He migrated to the United States in 1921 and turned professional holding assistant professional positions at Shackamaxon Country Club, Twin Hills, and Purchase Country Club. From 1932 to 1947, Bobby served as the Head PGA Professional for the Country Club of Virginia. He left there moving to Chartiers Country Club in 1948 where he remained until his retirement in 1968. “The Wee Scot’s” PGA credentials count 17 official tour victories. In 1927 Bobby won the Los Angeles Open, the Texas Open, the Hot Springs Open in Arkansas, the International Four-Ball in Miami with Tommy Armour and the North and South Open. He also led the PGA Tour in money earnings that year.
On the national scene he played in twenty-three US Opens, six Masters, and thirteen PGA Championships. Highlights of his US Open career include a playoff loss to Bobby Jones in 1923, a second place finish to Gene Sarazen in 1932, and a third place behind Ralph Guldahl and Sam Snead in 1937. Bobby’s last appearance, in 1957, occurred after he turned sixty-three years old. A fourth place finish in the 1936 Masters highlighted his career at Augusta. In thirteen PGA Championships beginning 1921 and concluding in 1951, he earned his way into the match play portion eleven times, advancing to the semifinals twice, but losing to Gene Sarazen in both instances.
Regionally, Bobby won six Virginia State Opens: 1933, 1934, 1935, 1936, 1937 and 1939. He won the Virginia State Open in 1934 at Old Dominion in Newport News by ten, by seven in 1935 at Old Dominion again, and over Errie Ball in a playoff at Farmington CC in 1937. Before arriving at the Country Club of Virginia in 1932, he won the Maryland Open in 1928 at Baltimore CC-Five Farms by two over Tommy Armour. And in 1934, Bobby and Tommy Armour succeeded in the Pinehurst Fall Pro-Pro.
Additionally, as an MAPGA player between 1932 and 1947, Bobby laid out an impressive set of accomplishments. He captured the 1933 PGA Qualifier; qualified for the1934 US Open in a playoff over Al Houghton; won the 1934 National Capital Open at Kenwood, a PGA Tour event; and played on both the 1935 MAPGA team and the Virginia team against the touring Japanese All Stars at Kenwood and at the Cascades. His 1945 MAPGA Section Championship, which also served as the PGA Championship qualifier, found him ahead of Andy Gibson (by 4) and Ralph Beach (by 5).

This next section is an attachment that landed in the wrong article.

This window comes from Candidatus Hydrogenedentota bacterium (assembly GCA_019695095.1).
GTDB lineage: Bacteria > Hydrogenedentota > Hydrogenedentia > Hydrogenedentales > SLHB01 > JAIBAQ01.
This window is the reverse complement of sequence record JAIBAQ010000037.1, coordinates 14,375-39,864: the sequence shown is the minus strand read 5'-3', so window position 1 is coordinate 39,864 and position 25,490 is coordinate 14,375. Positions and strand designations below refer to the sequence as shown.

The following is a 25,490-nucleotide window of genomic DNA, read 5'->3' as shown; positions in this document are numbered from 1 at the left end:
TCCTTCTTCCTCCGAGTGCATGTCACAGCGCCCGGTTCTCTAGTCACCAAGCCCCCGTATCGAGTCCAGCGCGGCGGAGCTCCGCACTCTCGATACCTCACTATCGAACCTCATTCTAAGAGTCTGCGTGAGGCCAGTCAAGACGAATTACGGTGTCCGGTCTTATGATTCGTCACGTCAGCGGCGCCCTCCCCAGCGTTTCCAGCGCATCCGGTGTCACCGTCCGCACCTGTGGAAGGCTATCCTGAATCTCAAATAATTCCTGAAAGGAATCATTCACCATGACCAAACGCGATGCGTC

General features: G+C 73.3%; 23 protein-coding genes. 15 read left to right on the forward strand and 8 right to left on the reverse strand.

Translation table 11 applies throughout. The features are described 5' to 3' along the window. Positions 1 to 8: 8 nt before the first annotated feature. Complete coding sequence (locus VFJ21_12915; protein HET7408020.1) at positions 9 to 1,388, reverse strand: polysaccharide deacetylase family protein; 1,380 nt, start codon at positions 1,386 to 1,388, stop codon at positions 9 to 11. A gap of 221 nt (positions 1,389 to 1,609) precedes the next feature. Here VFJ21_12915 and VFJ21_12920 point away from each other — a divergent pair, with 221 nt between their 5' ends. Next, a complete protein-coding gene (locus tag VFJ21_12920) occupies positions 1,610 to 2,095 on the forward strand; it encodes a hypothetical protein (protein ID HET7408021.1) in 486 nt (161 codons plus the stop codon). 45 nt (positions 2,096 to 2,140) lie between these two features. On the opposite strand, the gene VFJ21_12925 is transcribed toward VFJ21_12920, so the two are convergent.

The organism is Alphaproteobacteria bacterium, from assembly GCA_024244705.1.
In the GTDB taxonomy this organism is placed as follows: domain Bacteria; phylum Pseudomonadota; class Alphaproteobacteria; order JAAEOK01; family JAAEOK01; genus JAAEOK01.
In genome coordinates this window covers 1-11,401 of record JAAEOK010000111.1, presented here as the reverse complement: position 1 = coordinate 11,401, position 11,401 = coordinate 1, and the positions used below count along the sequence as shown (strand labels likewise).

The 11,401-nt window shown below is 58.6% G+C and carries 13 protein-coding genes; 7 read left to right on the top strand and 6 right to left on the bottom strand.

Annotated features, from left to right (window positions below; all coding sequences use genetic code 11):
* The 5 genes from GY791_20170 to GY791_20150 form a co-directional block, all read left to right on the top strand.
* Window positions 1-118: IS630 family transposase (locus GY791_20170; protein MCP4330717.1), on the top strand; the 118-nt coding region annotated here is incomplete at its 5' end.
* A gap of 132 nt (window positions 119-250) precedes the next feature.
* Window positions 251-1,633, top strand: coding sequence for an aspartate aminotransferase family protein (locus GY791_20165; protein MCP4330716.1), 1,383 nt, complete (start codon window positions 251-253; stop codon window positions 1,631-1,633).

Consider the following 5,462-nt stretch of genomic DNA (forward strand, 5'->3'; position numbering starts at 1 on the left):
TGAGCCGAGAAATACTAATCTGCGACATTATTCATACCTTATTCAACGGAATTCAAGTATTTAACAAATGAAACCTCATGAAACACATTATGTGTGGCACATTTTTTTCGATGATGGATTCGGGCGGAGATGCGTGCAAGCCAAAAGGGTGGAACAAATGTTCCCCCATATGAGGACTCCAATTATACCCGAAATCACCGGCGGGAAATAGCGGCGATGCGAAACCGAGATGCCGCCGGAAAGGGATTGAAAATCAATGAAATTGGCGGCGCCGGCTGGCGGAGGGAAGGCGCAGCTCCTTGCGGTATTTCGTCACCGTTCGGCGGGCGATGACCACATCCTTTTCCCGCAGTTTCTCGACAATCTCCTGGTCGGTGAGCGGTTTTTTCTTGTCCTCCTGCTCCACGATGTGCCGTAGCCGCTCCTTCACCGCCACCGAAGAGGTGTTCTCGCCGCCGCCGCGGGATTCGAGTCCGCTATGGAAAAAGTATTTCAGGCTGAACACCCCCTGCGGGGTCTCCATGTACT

After leaving the Country Club of Virginia, Bobby won the Tri-State PGA Championship in 1949 and 1950, and played in several more US Opens, the last in 1957. The Tri-State PGA Section has elected him to their Hall of Fame as well. Towards the end of his career, Bobby played in seven PGA Senior Championships, finishing tied for 36th in 1964 and 1968.
On the personal side, “the Wee Scot” was well-known as a fisherman and expert flycaster. The National PGA Hall of Fame inducted Robert Allan Cruickshank in 1967. (rev. 2011)
1925-1978. Bill Deck entered the MAPGA Hall of Fame for his contributions to the Association, for excellence in teaching, and for stellar play. He considered his most important contribution the initial handicap recording system used throughout the Middle Atlantic area which eventually spread nation-wide. The program still generates revenue for the MSGA, VSGA, and MAPGA more than thirty years later. As an officer in the MAPGA, Bill served as the Secretary (1972-1974), Treasurer (1973-1977) and a member of the Executive Committee. The MAPGA named him the 1975 Professional of the Year. During the mid 1970s, Bill Deck’s architecture of the Section’s ATP (Associated Tournament Players) series upgraded the tournaments and enhanced the payouts for the Monday and Friday pro-amateur tournaments.
A native of Washington, D.C., Bill took up golf around age 13, but didn’t become serious about it until the early 1950s during his late 20s. Athletically, he stood out as a basketball player for Eastern High School. Bill completed a year at George Washington University, but the lure of becoming a pilot brought enlistment as a Naval Air Cadet as World War ended. Unfortunately, he sustained a broken neck while wrestling in a match during basic training just after turning 21.
For the next eleven years he worked as a meteorologist for the U.S. Weather Bureau. During this time he took a serious interest in golf. To sharpen his game, he frequented the well-known and historic gambling matches at East Potomac Park Golf Course, a public course that attracted talented golfers and hustlers.
In 1957, Bill accepted a job as an assistant to Walter Potter at the National Naval Medical Center course. In 1959, local Maryland businessman Doug Smiley formed a corporation which bought the Maenner Farm in Bowie, Maryland. They developed it into Belair CC and Bill served as the head PGA Professional at from the day it opened in 1959 until 1977. Then he moved to Hillsborough Country Club in Neshanic Station, New Jersey.
As a player, he went out on the Winter Tour twice and onto the Caribbean once during the early 1960s. Bill played in six PGA Tour events during that time and in 1965 qualified for The PGA Championship. In 1963, he won the Panama Open on the Caribbean Tour. Bill was the runner-up to Dick Mullen in the 1961 MAPGA Match Play, the Baltimore City Open. He once shot 62 at Bowie.
The 1964 MAPGA Section Championship victory highlighted his career, winning at Manor with a 71-69, even-par score. On the second day, Bill bested the leading players of his day, including Jimmy Clark from Argyle; Dick Sleichter, the defending champ; former champ Clare Emery; and Paul Haviland, a former MAPGA and Maryland Open Champion. During the second round he birdied the ninth after getting home in two, birdied the 10th, nearly holed out for eagle on the 12th, and birdied the 14th to sew up the tournament.